Basic Automated Testing using FeatherTest for Chrome

There are a fair number of automated testing tools out there like Intern or Puppeteer, but I wanted something super simple and quick to set up to test a variety of pages on a site I develop.

I was making changes to JSON-LD, page metadata, and some of the data that’s sent to Omniture analytics.¬†All the pages types are slightly different, containing things like Documents, Discussions, Blog Posts, landing pages, etc. So I needed to go to a variety of URLs on my local dev environment to see what certain DOM elements got set to, and check the contents of some JavaScript variables.

I’d then need to do the same checks against our Dev, Staging and Production servers to make sure they all looked correct there too.

After a bit of searching I came across FeatherTest which is fed a text file where you use JavaScript/jQuery to define & run the tests.

It’s very easy to set up tests, and the same test script file can be run against whatever site you’re looking at in your browser. For more info go here;

https://xaviesteve.com/5302/feathertest-automated-website-testing-extension-google-chrome/

Typical FeatherTest Script Structure + Syntax

Tip 1 – Preserve Log

The output from FeatherTest goes into the console, so if you’re testing multiple pages, you’ll need to check the ‘Preserve Log’ option, otherwise you’ll lose the output as Chrome navigates between pages.

Tip 2 – Output Formatting

When writing scripts, I’d recommend colouring the console output, and prefixing each line with something easily identifiable. In my case I’m using ‘SUDO – ‘ and colouring the text orange.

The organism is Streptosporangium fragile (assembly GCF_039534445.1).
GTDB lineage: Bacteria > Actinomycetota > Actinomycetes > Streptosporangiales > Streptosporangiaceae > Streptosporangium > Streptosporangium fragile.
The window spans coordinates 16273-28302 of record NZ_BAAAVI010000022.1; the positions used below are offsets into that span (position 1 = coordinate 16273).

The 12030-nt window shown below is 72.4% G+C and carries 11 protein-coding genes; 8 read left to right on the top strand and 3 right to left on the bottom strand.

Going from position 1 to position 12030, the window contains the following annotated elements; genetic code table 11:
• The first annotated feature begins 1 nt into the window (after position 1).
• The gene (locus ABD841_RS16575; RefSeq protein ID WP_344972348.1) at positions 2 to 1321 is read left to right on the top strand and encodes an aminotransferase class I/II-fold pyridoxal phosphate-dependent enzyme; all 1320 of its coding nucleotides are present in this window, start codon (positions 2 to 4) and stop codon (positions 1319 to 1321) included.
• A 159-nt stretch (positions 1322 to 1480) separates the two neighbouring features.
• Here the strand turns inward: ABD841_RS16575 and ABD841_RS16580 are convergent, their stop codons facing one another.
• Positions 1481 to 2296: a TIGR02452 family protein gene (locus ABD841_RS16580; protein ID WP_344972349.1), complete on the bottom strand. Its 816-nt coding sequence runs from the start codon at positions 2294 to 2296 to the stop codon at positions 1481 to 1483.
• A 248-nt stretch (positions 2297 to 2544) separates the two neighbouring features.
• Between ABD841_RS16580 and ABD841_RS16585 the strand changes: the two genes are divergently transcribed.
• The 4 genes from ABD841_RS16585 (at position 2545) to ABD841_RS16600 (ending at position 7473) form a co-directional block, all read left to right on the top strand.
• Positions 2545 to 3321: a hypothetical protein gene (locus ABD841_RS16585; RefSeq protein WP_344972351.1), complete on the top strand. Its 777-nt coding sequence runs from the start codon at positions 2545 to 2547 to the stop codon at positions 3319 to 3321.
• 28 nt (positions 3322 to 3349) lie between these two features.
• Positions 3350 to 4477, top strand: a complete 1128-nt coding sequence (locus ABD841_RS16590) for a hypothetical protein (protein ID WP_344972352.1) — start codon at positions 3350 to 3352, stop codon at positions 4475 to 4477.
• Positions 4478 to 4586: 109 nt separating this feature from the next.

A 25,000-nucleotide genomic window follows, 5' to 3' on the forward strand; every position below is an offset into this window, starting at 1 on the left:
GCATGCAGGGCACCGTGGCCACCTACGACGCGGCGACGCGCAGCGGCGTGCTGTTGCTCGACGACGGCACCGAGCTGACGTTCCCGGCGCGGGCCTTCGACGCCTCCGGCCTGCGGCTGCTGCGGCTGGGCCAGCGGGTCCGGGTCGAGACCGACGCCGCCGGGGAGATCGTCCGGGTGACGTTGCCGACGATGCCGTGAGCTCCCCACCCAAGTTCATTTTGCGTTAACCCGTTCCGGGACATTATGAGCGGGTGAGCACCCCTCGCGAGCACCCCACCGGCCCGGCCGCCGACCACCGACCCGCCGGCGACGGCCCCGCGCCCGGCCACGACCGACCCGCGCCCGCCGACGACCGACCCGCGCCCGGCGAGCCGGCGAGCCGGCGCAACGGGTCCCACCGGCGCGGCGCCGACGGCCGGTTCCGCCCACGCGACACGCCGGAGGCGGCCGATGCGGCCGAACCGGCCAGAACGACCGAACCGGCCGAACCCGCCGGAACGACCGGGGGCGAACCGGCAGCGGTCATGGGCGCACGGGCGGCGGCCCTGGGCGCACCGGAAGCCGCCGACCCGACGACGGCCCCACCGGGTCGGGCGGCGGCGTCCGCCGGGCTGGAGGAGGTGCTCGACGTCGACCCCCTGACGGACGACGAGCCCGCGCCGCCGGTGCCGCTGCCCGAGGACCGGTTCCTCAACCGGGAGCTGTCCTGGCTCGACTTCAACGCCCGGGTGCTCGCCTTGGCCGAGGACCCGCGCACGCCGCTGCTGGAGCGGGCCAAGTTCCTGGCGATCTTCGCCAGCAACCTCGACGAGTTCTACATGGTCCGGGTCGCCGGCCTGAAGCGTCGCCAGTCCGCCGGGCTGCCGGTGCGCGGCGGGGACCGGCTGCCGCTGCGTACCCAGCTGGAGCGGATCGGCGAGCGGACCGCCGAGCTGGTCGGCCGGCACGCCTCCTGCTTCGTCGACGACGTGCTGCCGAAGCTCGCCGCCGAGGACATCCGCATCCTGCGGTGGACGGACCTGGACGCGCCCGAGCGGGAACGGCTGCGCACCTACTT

You can then simply filter the console to just see your output;

When you’ve filtered the output, you can then save it to a file (right-click, save as..) and format it into shape.

I’ve found this really useful to monitor how my SEO data has improved as I’ve made changes, and to sanity check I’ve not broken anything between releases.

Tip 3 – Variable access

Some of the test scripts I’ve written needed access to variables defined in the scope of the main window.. FeatherTest can’t normally access these variables, so we need a helper function.

The helper function either needs baking into your site’s JavaScript, or you can inject it using an extension like TamperMonkey. Using TamperMonkey means you can use it on whatever site you want, not just ones where you’re able to install the function on.

My code adds an event listener that you can call from FeatherTest which you can request variable values from.

e.g.

window.postMessage({ "action": "variable", "value": "myVar.hierarchy"}, window.origin);

This is the TamperMonkey/GreaseMonkey script I use;

FeatherTest Script – Example 1 – DOM Lookup

Pulling data out of the DOM is straightforward;

FeatherTest Script – Example 2 – Variable Access & JSON-LD

To access variables we’ll use the TamperMonkey function I posted above. We can also pull out any JSON-LD splats and present them quite nicely in the console output.

 

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